Today’s New York Times ran an enthusiastic story on the use of MOOCs (Massive Open Online Courses) by Stanford. In addition to Stanford, both Berkeley and the University of Michigan are also currently offering MOOCs through Coursera. A step further than most of the free online content provided through iTunes U and other venues, MOOCs are geared specifically to online students. Courses occur over a set period of time, complete with readings, lectures, and tests, and forums are provided for student interaction and even for limited Q&As with instructors. Undoubtedly, MOOCs highlight the democratizing potential of the digitization of higher education. But their presence also raises two important questions:
(1) Do MOOCs mark a significant departure from earlier free higher educational content available online?
(2) Where—if anywhere—would the humanities figure in this wide world of MOOCs?
Curious to see the interface, I enrolled in “Model Thinking,” a course provided by the University of Michigan. While it is doubtless too early for me to fully address the nature of this online classroom, my first impression involves pleasant surprise at the level of organization and navigability (there’s a clear integration of syllabus, lecture videos, course readings, and tests) and an immediate association with that bastion of autodidacticism, Khan Academy. Of course, “Model Thinking” can offer both institutional validity and a higher-education focus, two aspects where Sal Khan’s labor of love falls short. However, the association does suggest that MOOCs may be less “classroom-like” than they initially appear; I have difficulty imagining the experience of navigating through an archived version of the course being substantively different from “taking” the course during the window of its actual offering. After all, with literally tens of thousands of students, how much “classroom feeling”—between student and instructor and between student and student—can you actually replicate?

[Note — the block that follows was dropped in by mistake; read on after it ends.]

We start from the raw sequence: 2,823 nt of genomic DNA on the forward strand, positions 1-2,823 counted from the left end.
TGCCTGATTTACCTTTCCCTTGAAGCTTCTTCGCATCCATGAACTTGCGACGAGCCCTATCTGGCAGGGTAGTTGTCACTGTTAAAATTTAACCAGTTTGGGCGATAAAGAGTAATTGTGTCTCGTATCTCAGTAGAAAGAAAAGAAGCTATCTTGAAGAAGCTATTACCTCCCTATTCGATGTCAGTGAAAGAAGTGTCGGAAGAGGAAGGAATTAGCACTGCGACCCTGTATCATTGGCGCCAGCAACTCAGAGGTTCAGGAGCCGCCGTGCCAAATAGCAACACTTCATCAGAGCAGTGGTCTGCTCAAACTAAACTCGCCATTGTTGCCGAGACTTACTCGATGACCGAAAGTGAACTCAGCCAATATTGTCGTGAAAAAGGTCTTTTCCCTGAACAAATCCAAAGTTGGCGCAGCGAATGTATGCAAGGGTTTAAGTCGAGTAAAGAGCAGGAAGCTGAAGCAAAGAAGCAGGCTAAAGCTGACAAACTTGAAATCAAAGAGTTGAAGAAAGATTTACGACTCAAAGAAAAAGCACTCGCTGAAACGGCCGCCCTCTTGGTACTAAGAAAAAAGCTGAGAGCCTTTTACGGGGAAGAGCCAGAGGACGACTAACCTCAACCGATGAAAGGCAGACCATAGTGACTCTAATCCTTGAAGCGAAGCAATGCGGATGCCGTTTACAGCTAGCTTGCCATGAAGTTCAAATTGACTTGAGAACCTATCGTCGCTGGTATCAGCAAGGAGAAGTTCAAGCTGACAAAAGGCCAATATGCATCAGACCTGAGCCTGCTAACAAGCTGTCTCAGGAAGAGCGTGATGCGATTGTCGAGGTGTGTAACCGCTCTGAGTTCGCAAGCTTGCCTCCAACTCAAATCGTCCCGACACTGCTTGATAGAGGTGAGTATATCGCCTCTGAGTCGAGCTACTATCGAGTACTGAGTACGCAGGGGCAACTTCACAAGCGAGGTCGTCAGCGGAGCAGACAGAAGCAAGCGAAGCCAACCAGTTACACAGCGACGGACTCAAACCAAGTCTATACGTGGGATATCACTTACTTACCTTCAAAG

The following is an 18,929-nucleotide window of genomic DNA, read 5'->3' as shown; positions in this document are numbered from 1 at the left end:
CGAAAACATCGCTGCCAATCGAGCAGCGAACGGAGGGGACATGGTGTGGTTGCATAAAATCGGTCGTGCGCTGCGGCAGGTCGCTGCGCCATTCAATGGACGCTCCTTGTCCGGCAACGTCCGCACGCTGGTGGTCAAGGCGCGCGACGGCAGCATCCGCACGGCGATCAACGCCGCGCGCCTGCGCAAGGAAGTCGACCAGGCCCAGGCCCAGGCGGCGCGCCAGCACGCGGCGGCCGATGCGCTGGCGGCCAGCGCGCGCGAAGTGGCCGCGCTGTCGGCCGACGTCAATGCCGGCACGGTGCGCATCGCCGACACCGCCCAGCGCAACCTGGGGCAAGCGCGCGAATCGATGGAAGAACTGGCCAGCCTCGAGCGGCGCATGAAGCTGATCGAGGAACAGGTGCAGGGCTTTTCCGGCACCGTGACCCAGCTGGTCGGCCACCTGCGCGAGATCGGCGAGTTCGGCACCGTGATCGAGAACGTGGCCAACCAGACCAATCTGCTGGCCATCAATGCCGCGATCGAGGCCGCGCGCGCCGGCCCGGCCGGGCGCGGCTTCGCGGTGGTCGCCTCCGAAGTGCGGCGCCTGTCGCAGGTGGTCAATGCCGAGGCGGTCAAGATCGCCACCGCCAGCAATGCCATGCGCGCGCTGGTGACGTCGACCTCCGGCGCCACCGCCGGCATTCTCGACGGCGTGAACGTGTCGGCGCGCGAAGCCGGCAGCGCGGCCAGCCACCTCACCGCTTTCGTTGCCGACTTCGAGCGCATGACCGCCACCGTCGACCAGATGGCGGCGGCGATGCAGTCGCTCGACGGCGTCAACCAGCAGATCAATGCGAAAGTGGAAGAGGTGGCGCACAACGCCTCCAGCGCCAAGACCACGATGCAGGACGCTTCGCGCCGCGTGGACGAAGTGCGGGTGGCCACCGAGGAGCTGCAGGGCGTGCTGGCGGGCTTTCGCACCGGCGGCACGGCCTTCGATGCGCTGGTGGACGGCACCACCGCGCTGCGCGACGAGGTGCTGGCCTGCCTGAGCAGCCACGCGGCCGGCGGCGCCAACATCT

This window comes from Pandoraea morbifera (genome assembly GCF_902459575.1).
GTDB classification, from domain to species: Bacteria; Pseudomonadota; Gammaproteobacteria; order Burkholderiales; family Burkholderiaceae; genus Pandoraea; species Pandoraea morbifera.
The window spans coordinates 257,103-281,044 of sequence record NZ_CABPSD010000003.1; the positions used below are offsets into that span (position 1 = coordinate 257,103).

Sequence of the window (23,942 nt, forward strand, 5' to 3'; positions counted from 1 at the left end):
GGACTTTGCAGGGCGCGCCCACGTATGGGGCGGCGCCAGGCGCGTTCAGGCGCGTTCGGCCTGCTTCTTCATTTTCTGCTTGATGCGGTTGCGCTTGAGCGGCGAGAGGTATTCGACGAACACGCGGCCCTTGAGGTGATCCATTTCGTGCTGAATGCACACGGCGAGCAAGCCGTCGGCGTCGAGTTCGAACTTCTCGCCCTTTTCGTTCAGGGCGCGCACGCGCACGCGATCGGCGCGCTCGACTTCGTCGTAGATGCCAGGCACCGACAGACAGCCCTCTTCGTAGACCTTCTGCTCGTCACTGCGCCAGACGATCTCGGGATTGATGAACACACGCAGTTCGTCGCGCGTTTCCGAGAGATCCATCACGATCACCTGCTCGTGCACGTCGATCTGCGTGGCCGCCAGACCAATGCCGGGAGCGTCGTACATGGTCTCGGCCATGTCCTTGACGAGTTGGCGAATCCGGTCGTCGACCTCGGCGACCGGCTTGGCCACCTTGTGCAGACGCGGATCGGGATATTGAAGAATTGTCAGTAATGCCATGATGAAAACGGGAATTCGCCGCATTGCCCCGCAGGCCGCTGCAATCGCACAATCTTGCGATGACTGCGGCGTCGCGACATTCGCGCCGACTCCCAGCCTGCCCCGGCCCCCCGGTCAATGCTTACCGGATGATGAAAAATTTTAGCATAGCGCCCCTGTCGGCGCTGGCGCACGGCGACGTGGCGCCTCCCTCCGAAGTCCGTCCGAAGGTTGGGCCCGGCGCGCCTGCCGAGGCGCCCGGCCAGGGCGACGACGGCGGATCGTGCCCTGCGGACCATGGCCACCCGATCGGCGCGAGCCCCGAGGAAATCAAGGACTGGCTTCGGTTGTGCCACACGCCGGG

While losing some of the “classroom feeling” may not be a great sacrifice for science and engineering courses that often already operate with huge class sizes, it would pose a greater problem to the humanities where, for lack of a better term, the “human” in humanities education matters in a much more integral way. Perhaps because of this problem, the majority of MOOCs offered are in science and engineering (with a heavy, and unsurprising, emphasis on computer science).
Still, the idea is intriguing: is there a way to democratize humanities education? Or do the simple facts of how humanities pedagogy functions—through discussion and essay writing—force it to operate largely within institutional confines that necessarily exclude a large percentage of potential students? To return to the Khan Academy example, the site’s recent alliance with SmartHistory, an online Art History textbook combined with short videotaped conversations about important works of art, wisely avoids the quiz-framework that dominates the rest of the site. The move seems to indicate that the creators of SmartHistory recognize that computer-gradable quizzes are a really crappy way of demonstrating meaningful knowledge of the humanities beyond simple factual knowledge.
It would seem, then, that the only way that humanities education could be meaningfully delivered to thousands (or tens of thousands of people) would be through the use of hundreds if not thousands of instructors. The logistical issues of organizing such a collaboration aside, would there even be enough (already underpaid) humanities faculty and grad students willing to volunteer their time to responding to papers written by students with whom they have no direct connection?